AppFactory a seed fund aimed at developers on the Facebook Platform. AppFactory will invest $25,000 to $250,000 in each Facebook app as well as offering technical and business assistance and mentoring. The program is being headed by Salil Deshpande and Angela Strange and will specifically target applications being launched for the Facebook platform, or existing companies who are "changing their strategy to become a Facebook focused application."Bay Partners, a San Francisco area venture capital fund that invests in Eventful, PicksPal, and Riya among others, has announced
The AppFactory investment program joins a pool of new, low-dollar investment funds such as Charles River Ventures' QuickStart program, Y Combinator, and TechStars. But perhaps it is most comparable to Google's Gadget Ventures program, because it is focused on a specific platform.
Bay Partners is taking a significant risk by funding Facebook-focused apps, though the investments will be relatively small ones. While there have been a couple of acquisitions of Facebook apps, thus far Facebook has not allowed app creators to monetize their apps (some creative apps or ports of existing applications are monetized via affiliate links or sales of premium services, however). It remains to be seen whether a successful business can be built on top of Facebook, or whether it is wise to so closely tie your business to the fate of another.
Deshpande and Strange think that Facebook has become a "Social Operating System," and that Facebook's platform will, like Windows did in the 90s, lead to an economy of third party applications built on top of it. "We are seeing the birth of web platforms, and these platforms become distribution mechanisms for entrepreneurs," Deshpande told Ajaxian. "We definitely see the open Facebook platform resulting in real, valuable applications."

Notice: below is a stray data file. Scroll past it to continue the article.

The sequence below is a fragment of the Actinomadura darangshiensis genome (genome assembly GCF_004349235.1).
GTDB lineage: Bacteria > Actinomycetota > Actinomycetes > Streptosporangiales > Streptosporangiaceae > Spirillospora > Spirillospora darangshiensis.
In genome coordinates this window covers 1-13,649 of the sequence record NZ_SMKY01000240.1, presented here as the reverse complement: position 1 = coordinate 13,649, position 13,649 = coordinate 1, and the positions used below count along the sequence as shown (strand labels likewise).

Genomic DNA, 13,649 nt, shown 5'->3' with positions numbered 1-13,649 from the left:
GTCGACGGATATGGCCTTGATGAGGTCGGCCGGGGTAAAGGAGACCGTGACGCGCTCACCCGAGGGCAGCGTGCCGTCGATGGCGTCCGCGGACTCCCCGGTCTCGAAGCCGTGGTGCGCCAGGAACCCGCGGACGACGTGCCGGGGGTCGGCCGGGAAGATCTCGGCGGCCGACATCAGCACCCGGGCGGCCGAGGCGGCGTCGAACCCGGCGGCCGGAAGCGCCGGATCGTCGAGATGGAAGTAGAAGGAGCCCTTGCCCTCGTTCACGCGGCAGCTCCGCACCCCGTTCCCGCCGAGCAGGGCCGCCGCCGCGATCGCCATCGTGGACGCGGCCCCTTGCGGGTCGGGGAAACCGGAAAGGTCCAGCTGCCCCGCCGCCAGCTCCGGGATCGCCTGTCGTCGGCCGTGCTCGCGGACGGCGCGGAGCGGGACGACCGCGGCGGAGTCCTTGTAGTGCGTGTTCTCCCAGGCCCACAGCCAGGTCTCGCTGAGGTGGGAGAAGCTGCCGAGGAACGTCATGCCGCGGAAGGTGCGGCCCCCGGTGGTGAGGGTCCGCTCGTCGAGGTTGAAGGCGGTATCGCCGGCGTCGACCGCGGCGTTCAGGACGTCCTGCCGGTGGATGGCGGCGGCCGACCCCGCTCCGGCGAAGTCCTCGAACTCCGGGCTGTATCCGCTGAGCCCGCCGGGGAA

I agree with Deshpande that right now the Facebook platform has seen mostly "simple, almost trivial" applications, but with time apps should grow more complex and useful. I remember telling Richard when the Facebook platform was first launched how brilliant I thought the strategy was because one killer app -- something that people can't live without -- could cement Facebook as the social platform on the web. By opening up they take the burden off of themselves to come up with it, and let thousands of developers attempt to create that app for them.
With AppFactory, Bay Partners is hoping to get a piece of that killer app when it comes along. The challenge, will be to figure out how to monetize it. Andrew Chen posted recently about how hard it will be to monetize a Facebook widget. "Incorrect conclusions are being drawn from the unmonetizability of some apps that have spread fast on Facebook to date," said Deshpande. "We are interested in backing entrepreneurs that will be imaginative about what types of applications can be built on FacebookÄôs Social OS."
What do you think? Is a Facebook application-centric fund a good idea or a bad one? Will the Facebook platform pay dividends for those investing in it? Leave your thoughts in the comments.